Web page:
Finn Wolfhard as the leader of the group, Mike, is also outstanding. His performance is very nuanced, and it’s often the very little things that have the greatest effect, For example, in one scene where he’s talking to Elle, he gives the tiniest bit of an embarrassed smile while trying to pretend he doesn’t have a crush on her. The other two members of the gang, Lucas and Dustin are just as strong but don’t have the presence that Finn does. I also want to note, and without sound as if I’m being judgmental, but these guys look like real kids. Too often we get these perfect looking progeny who has never had a blemish or a bruise, with straight white teeth. Hell, Dustin is missing a good portion of his, but they’re made more relatable because they remind you of kids you grew up with.
The others in the series range from adequate to wonderful, the strongest being Charlie Heaton as Will’s older, loner brother Jonathan. Of all the characters in the show, I related to him the most, and really wanted to see more of his backstory. His unrequited love interest, Nancy is skillfully portrayed by Natalia Dyer. Here’s the case of another character that could have simply been one dimensional given far more life than the script might indicate. Her changes and growth seem natural and not simply plot devices to further the story. She is also the sister of group leader Mike, and unfortunately, their parents are really relegated to the background. The father reminds me of someone in Clu Gallagher from Nightmare on Elm Street 2 cosplay costume, and even sounds like him.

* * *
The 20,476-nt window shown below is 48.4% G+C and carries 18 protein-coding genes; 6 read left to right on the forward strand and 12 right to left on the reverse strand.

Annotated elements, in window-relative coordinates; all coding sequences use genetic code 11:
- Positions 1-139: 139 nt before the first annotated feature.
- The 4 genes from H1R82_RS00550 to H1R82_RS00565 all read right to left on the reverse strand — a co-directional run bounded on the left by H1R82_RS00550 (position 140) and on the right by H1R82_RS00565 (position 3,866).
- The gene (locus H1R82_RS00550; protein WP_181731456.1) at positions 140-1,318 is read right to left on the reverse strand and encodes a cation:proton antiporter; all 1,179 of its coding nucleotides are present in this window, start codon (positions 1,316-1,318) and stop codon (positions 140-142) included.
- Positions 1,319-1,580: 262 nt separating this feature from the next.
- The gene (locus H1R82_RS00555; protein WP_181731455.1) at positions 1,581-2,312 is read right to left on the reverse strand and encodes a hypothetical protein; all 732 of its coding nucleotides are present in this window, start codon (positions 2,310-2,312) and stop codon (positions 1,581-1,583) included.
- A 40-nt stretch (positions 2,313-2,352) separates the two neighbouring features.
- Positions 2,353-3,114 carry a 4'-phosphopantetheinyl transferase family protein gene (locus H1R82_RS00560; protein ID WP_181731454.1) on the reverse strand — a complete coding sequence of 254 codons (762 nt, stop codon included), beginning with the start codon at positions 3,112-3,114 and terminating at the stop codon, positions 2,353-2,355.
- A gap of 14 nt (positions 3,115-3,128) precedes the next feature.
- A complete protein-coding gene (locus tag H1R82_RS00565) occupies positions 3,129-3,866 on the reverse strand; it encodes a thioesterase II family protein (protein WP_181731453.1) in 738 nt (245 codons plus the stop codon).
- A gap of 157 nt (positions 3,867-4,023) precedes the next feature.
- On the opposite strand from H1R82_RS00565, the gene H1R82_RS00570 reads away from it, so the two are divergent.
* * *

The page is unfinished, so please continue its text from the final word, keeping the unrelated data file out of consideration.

The series looks beautiful and is well shot. Even though this is as much an homage to the 80’s as anything, I’m still reminded of Twin Peaks a bit, which is definitely not a bad thing. It’s hugely entertaining for the most part, and really a must see for all the genre geeks. For the non-geek crowd, I’m not sure how well it will play.
With that said, Stranger Things is far from perfect. I found the 80’s references a bit too forced at times and inserted almost to remind you what year it takes place. I found the pacing to be very uneven as well, and minor subplots stuffed in simply to pad out the run time for an episode. Episode 7 was the strongest for me, and that clocked in at only 40 minutes or so. I know others had no problem with it, but I think things like Nancy’s romance with Steve really could have been skipped. In fact, Steve probably could have been eliminated completely and not missed. It’s not that Joe Keery does a bad job, in fact, he’s quite good, but his character is the weakest of the lot, and when he actually has a change of heart it does feel contrived and fake.
There are moments in Stranger Things that are emotionally pitch perfect, scenes that will have you make you nodding your head in understanding. It also has scenes which undermine those near perfect ones. And that certainly echoes a King novel as well. One of the biggest issues I had was Matthew Modine’s character. Even with his David Cronenbergesque fright wig hair, we never get any sense of evil or malevolence from him. He may not be the ultimate villain (a really kick ass creature is), but he’s so underused, it’s almost criminal. Modine has always been one of my favorite actors, but here, it seems like he’s sleepwalking through the role.
As I began with, Stranger Things is an homage to King and the 80’s, but it’s also something a little bit more. A little bit darker. Strip away the homages to movies, writers and periods of time, and what you’re left with is the ultimate geek fantasy of revenge. Bullies get their comeuppance, the town is saved, and we even have a little romance along the way. I don’t love the show as much as others do, but I do like it a lot, and if there’s a season two I’ll be right there binge watching, just give Matthew Modine more to do if he makes it that far.